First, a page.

The connection as first used, which is illustrated in Diagram 3. was now changed into the one shown in Diagram 4.

Although the coil was now excited by a small impressed e.m.f. the sparks between the balls were nevertheless quite strong reaching more than 2 1/2 feet. This showed that there was also an induced e.m.f. cooperating with the impressed e.m.f. in the coil to bring about the great rise. Diagram 4. suggested the connecting of the lower end of the excited coil to any other point of the secondary thus regulating the impressed e.m.f. at will.

 

Again, in the connection as shown in Diagram 4., there were no sparks on the arresters, for the reason pointed out. But when the connection illustrated in Diagram 5. was made, they appeared and became stronger when conductor c was constituted by a very heavy cable. This was to be expected from the above. It demonstrated the obvious fact that short waves are more effective giving higher e.m.f. per unit of length in the ground.

New induction coil for apparatus involving method of magnifying the effects by means of a condenser designed for the purpose of investigating: the propagation of waves through the ground and telegraphy.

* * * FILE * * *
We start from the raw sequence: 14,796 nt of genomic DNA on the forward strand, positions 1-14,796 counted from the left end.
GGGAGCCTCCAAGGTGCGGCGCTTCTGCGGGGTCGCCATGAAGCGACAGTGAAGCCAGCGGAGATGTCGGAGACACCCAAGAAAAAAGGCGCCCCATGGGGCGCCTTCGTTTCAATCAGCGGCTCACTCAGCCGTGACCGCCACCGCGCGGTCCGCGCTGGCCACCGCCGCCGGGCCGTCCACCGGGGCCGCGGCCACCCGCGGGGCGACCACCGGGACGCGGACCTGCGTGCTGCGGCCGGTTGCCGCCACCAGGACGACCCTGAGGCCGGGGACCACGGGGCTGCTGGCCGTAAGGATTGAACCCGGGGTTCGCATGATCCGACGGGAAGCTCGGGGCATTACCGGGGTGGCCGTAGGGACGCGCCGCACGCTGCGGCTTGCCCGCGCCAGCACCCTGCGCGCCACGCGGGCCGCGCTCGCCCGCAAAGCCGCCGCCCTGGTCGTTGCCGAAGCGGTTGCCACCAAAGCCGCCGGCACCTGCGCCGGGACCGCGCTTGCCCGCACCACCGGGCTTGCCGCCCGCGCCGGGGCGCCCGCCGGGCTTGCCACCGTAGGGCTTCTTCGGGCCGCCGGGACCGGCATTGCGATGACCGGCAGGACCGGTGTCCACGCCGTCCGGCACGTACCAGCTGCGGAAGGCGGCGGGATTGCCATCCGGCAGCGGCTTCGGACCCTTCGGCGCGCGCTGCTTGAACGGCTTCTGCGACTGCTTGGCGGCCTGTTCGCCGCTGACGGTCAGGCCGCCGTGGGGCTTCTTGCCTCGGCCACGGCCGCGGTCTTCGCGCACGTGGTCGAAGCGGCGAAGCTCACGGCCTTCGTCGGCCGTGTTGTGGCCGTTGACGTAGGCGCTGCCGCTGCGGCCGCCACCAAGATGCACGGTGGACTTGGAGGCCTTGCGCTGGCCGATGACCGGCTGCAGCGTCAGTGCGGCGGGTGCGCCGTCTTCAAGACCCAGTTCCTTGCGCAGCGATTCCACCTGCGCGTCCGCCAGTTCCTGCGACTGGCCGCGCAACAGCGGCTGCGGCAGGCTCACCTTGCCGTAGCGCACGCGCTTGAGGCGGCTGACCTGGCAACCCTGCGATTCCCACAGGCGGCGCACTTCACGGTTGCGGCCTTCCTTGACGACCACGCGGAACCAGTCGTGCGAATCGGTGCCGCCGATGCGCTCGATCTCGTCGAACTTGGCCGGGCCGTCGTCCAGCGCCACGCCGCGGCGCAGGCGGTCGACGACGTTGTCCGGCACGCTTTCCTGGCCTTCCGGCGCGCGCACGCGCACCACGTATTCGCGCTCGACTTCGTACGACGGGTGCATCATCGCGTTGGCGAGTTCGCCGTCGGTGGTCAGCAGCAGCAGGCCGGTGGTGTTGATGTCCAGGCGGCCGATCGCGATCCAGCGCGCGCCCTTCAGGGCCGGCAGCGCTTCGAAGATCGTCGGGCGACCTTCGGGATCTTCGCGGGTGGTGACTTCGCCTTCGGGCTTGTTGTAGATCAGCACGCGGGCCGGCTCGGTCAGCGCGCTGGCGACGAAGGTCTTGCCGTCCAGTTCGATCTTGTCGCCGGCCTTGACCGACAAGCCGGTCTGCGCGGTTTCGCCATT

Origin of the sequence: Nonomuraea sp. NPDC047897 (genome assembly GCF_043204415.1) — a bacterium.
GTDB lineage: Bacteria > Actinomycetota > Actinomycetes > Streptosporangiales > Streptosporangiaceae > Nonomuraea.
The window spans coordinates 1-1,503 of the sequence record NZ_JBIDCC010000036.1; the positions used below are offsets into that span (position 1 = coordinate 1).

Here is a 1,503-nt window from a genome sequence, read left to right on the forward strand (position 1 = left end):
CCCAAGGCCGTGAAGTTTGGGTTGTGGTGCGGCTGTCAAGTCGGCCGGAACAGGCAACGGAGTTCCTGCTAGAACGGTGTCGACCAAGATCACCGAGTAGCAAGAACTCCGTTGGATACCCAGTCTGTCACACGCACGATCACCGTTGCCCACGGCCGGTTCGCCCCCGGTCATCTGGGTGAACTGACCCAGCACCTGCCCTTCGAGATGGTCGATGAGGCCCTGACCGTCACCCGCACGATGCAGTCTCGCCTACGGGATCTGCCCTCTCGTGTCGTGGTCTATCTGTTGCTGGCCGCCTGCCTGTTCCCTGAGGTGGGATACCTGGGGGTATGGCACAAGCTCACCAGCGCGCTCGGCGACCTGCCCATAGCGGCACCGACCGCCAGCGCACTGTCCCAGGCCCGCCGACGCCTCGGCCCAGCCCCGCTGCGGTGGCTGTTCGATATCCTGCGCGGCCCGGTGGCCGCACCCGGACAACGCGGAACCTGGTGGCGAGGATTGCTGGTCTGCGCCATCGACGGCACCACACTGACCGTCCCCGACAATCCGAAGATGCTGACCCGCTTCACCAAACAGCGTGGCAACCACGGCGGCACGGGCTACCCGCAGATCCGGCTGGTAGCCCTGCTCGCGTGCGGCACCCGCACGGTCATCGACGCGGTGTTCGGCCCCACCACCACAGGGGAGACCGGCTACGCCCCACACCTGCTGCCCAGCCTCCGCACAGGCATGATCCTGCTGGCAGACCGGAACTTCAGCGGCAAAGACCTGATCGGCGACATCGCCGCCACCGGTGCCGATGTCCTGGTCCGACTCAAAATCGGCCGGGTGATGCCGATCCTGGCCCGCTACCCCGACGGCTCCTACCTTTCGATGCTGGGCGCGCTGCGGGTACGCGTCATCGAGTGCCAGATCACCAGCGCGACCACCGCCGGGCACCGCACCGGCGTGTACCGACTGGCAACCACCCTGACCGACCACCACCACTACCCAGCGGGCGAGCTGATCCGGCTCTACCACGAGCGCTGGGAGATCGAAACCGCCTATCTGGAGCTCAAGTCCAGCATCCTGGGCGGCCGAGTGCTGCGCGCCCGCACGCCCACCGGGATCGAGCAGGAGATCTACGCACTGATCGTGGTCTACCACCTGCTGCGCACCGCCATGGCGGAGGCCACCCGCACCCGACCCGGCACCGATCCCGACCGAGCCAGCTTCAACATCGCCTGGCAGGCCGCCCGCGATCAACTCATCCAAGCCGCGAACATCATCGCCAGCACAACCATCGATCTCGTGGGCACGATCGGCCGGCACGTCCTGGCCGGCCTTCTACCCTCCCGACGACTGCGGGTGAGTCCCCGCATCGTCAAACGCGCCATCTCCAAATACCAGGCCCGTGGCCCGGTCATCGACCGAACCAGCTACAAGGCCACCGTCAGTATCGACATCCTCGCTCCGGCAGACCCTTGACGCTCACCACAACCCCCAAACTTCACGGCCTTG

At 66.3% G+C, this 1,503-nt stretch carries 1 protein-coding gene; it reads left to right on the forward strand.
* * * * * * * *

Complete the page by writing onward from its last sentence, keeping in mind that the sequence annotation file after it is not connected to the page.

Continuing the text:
A quick vibrating system was constituted comprising a ball of 30" diam. and a stout cable. The period of vibration of this system was found to be, by resonance method, 240,000 per second. It was excited by sparks passing through a gap of about 7 feet, or less, from a wire connected to the top end of a coil excited by the secondary as last described. It was hoped that stationary waves might be produced by this apparatus as it seemed powerful enough.

 

It was desirable to have an induction coil the secondary system of which would vibrate with the same period if possible, and a coil was wound on spool the dimensions of which are indicated in diagram. Now the system being 240,000=/!, this gives the wave length

or 2000 feet approx. The average length of one secondary turn is a little over 4.5", this will therefore require a little over 5000 turns. Now it is desired to use the 1 /2 mfd. condenser on hand for the primary of the coil. The primary must have the same period, hence we have to find the inductance of primary

Note: It will be better, of course, to adopt plan used in New York and design coil with a lot of cooper.
 


Observations of resonant rise on Westinghouse transformer.

In order to observe the rise, the spark gap ordinarily used was made so large that the secondary discharge could not break through and the voltage on the primary, when throwing in the switch, was observed. Several values of primary capacity were experimented with. The diagram below indicates the position of the set of condensers on the right side looked at from the center of the building towards the entrance.